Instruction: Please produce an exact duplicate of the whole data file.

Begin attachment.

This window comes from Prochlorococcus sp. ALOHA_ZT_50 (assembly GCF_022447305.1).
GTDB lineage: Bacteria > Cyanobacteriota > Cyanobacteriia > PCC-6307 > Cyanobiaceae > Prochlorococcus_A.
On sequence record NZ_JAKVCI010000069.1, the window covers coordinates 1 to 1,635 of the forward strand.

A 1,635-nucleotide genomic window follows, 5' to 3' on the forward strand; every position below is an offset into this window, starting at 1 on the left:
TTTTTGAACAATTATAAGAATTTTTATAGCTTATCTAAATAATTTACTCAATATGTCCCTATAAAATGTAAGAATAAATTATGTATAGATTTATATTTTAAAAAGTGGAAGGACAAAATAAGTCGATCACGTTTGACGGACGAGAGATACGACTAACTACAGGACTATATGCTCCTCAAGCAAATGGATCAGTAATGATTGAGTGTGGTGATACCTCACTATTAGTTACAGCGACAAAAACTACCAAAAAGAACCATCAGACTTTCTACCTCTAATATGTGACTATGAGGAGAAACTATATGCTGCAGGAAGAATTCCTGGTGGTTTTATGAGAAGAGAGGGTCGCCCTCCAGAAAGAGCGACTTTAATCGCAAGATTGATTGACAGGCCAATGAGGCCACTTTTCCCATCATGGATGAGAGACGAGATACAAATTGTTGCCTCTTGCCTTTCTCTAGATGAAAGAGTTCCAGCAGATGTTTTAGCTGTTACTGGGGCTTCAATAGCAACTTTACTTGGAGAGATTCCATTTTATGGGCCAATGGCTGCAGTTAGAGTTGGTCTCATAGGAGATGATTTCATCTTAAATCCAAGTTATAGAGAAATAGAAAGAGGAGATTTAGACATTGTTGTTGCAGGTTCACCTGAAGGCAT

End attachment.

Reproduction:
This window comes from Prochlorococcus sp. ALOHA_ZT_50 (assembly GCF_022447305.1).
GTDB lineage: Bacteria > Cyanobacteriota > Cyanobacteriia > PCC-6307 > Cyanobiaceae > Prochlorococcus_A.
On sequence record NZ_JAKVCI010000069.1, the window covers coordinates 1 to 1,635 of the forward strand.

A 1,635-nucleotide genomic window follows, 5' to 3' on the forward strand; every position below is an offset into this window, starting at 1 on the left:
TTTTTGAACAATTATAAGAATTTTTATAGCTTATCTAAATAATTTACTCAATATGTCCCTATAAAATGTAAGAATAAATTATGTATAGATTTATATTTTAAAAAGTGGAAGGACAAAATAAGTCGATCACGTTTGACGGACGAGAGATACGACTAACTACAGGACTATATGCTCCTCAAGCAAATGGATCAGTAATGATTGAGTGTGGTGATACCTCACTATTAGTTACAGCGACAAAAACTACCAAAAAGAACCATCAGACTTTCTACCTCTAATATGTGACTATGAGGAGAAACTATATGCTGCAGGAAGAATTCCTGGTGGTTTTATGAGAAGAGAGGGTCGCCCTCCAGAAAGAGCGACTTTAATCGCAAGATTGATTGACAGGCCAATGAGGCCACTTTTCCCATCATGGATGAGAGACGAGATACAAATTGTTGCCTCTTGCCTTTCTCTAGATGAAAGAGTTCCAGCAGATGTTTTAGCTGTTACTGGGGCTTCAATAGCAACTTTACTTGGAGAGATTCCATTTTATGGGCCAATGGCTGCAGTTAGAGTTGGTCTCATAGGAGATGATTTCATCTTAAATCCAAGTTATAGAGAAATAGAAAGAGGAGATTTAGACATTGTTGTTGCAGGTTCACCTGAAGGCAT